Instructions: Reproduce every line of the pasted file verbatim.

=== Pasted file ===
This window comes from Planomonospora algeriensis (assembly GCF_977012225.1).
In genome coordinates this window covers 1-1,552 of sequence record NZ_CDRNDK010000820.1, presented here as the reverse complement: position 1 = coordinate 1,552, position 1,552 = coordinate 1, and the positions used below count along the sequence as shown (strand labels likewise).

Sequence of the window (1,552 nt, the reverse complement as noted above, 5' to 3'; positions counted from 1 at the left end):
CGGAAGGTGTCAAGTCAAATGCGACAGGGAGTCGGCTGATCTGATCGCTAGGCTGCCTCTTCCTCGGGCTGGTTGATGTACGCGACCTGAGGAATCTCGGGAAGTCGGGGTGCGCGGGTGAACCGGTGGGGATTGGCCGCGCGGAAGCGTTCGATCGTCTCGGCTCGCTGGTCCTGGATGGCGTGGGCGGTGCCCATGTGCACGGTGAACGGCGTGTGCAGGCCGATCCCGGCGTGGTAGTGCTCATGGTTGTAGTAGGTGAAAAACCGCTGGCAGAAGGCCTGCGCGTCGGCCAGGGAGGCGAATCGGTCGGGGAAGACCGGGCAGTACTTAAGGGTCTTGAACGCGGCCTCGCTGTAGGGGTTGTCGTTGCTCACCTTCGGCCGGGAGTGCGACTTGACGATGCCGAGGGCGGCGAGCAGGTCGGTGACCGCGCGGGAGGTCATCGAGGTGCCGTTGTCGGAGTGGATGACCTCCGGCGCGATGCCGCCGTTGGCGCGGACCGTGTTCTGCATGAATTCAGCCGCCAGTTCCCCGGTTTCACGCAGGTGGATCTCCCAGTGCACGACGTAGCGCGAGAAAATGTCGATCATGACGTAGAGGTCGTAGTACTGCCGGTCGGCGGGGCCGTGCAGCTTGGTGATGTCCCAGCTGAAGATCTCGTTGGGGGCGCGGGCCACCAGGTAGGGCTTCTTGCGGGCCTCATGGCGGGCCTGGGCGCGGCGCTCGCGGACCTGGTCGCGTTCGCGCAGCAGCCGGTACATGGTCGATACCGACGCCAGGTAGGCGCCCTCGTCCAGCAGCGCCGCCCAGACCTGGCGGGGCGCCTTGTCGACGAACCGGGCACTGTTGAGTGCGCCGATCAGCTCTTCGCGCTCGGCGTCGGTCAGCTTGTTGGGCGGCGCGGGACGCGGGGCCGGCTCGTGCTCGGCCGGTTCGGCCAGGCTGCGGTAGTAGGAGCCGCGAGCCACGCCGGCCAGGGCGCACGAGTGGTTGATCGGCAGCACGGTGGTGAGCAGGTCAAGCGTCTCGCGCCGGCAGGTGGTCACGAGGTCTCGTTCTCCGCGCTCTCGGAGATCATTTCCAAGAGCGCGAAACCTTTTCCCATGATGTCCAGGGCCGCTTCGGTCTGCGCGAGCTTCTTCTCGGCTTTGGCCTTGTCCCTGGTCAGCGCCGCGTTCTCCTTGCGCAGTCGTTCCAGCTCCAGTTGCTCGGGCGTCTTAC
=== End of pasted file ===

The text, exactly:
This window comes from Planomonospora algeriensis (assembly GCF_977012225.1).
In genome coordinates this window covers 1-1,552 of sequence record NZ_CDRNDK010000820.1, presented here as the reverse complement: position 1 = coordinate 1,552, position 1,552 = coordinate 1, and the positions used below count along the sequence as shown (strand labels likewise).

Sequence of the window (1,552 nt, the reverse complement as noted above, 5' to 3'; positions counted from 1 at the left end):
CGGAAGGTGTCAAGTCAAATGCGACAGGGAGTCGGCTGATCTGATCGCTAGGCTGCCTCTTCCTCGGGCTGGTTGATGTACGCGACCTGAGGAATCTCGGGAAGTCGGGGTGCGCGGGTGAACCGGTGGGGATTGGCCGCGCGGAAGCGTTCGATCGTCTCGGCTCGCTGGTCCTGGATGGCGTGGGCGGTGCCCATGTGCACGGTGAACGGCGTGTGCAGGCCGATCCCGGCGTGGTAGTGCTCATGGTTGTAGTAGGTGAAAAACCGCTGGCAGAAGGCCTGCGCGTCGGCCAGGGAGGCGAATCGGTCGGGGAAGACCGGGCAGTACTTAAGGGTCTTGAACGCGGCCTCGCTGTAGGGGTTGTCGTTGCTCACCTTCGGCCGGGAGTGCGACTTGACGATGCCGAGGGCGGCGAGCAGGTCGGTGACCGCGCGGGAGGTCATCGAGGTGCCGTTGTCGGAGTGGATGACCTCCGGCGCGATGCCGCCGTTGGCGCGGACCGTGTTCTGCATGAATTCAGCCGCCAGTTCCCCGGTTTCACGCAGGTGGATCTCCCAGTGCACGACGTAGCGCGAGAAAATGTCGATCATGACGTAGAGGTCGTAGTACTGCCGGTCGGCGGGGCCGTGCAGCTTGGTGATGTCCCAGCTGAAGATCTCGTTGGGGGCGCGGGCCACCAGGTAGGGCTTCTTGCGGGCCTCATGGCGGGCCTGGGCGCGGCGCTCGCGGACCTGGTCGCGTTCGCGCAGCAGCCGGTACATGGTCGATACCGACGCCAGGTAGGCGCCCTCGTCCAGCAGCGCCGCCCAGACCTGGCGGGGCGCCTTGTCGACGAACCGGGCACTGTTGAGTGCGCCGATCAGCTCTTCGCGCTCGGCGTCGGTCAGCTTGTTGGGCGGCGCGGGACGCGGGGCCGGCTCGTGCTCGGCCGGTTCGGCCAGGCTGCGGTAGTAGGAGCCGCGAGCCACGCCGGCCAGGGCGCACGAGTGGTTGATCGGCAGCACGGTGGTGAGCAGGTCAAGCGTCTCGCGCCGGCAGGTGGTCACGAGGTCTCGTTCTCCGCGCTCTCGGAGATCATTTCCAAGAGCGCGAAACCTTTTCCCATGATGTCCAGGGCCGCTTCGGTCTGCGCGAGCTTCTTCTCGGCTTTGGCCTTGTCCCTGGTCAGCGCCGCGTTCTCCTTGCGCAGTCGTTCCAGCTCCAGTTGCTCGGGCGTCTTAC